The problems of this approach have been made apparent again and again over the years. The most fundamental responsibility of the Presidents Conference is to reach a consensus on important issues in a fair and equitable fashion. When sensitive matters arise, however, there seem to be no governing principles on how a consensus is to be determined. In January 2001, when Ehud Barak was prime minister of Israel, the conference leadership urged participation in an anti-government rally in Jerusalem itself an action without precedent in conference history. The vote on participating was close clear evidence that a consensus did not exist and those present at the meeting left the room thinking that the conference would not participate. But the chairman went anyway, to the consternation of many members who felt that they had been purposely deceived.
In cases such as the Nusseibeh statement, when arguably there is not enough time to poll the entire membership, no one knows how the Presidents Conference proceeds. How many groups are to be consulted? Who determines which groups these will be? Conference leadership claims to have consulted with "several organizations" about Nusseibeh but refuses to say how many or who they were. I find it interesting that in the last six years I cannot think of a single instance when the Union of American Hebrew Congregations, one of the largest members of the Presidents Conference, has been consulted in such a case. If an executive committee were in existence, it could put in place appropriate procedures for determining consensus and assure that they were implemented.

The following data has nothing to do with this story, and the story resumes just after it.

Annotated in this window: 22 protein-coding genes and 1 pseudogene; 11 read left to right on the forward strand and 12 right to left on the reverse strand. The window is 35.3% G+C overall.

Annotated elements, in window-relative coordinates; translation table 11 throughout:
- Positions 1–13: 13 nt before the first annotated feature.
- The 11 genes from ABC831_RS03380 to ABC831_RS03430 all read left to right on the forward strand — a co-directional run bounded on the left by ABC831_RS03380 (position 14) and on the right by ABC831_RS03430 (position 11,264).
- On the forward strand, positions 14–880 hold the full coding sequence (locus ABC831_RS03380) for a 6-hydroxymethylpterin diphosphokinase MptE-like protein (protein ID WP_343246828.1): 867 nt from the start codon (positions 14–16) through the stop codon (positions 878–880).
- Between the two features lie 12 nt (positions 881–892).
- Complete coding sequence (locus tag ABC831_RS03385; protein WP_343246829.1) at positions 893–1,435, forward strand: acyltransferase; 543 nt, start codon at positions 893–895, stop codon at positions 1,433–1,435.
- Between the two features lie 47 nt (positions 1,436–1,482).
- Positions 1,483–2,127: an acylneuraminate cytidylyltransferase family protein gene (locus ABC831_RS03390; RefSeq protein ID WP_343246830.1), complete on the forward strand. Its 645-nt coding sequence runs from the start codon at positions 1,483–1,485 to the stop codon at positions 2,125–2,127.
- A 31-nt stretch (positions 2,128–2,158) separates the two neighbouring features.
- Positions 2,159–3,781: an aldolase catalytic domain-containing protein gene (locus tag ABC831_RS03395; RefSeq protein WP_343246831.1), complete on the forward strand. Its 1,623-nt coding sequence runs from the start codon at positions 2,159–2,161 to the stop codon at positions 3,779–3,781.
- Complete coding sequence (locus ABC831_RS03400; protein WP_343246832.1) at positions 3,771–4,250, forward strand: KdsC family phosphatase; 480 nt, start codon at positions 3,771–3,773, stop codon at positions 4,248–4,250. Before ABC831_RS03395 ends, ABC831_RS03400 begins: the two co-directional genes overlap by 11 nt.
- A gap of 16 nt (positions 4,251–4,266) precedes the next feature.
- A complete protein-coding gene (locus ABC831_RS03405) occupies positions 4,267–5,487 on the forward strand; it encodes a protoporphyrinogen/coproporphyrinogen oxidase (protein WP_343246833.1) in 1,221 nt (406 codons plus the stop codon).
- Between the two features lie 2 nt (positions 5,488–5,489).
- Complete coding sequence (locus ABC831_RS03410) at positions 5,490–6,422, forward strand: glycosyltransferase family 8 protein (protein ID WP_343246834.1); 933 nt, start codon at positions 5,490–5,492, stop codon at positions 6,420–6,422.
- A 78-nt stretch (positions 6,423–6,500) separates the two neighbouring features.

There is nothing new in my proposals. Five years ago, Rabbi Paul Menitoff of the Reform movement's Central Conference of American Rabbis and I brought a delegation of national Reform leaders to a meeting with Hoenlein. We noted that the American Jewish community needs a unified voice on matters relating to Israel and that the Presidents Conference has a critical role to play. At the same time we expressed deep concern that the conference lacked the established procedures necessary to assure fairness and inspire confidence among its members and in the broader community. We proposed reforms similar to what I have proposed above, and were promised that such changes would be considered. We never heard another word.
If the Presidents Conference is to fulfill its mission and serve the needs of K'lal Yisrael, it must reconsider its procedures and reform its structure. The time to do so is now.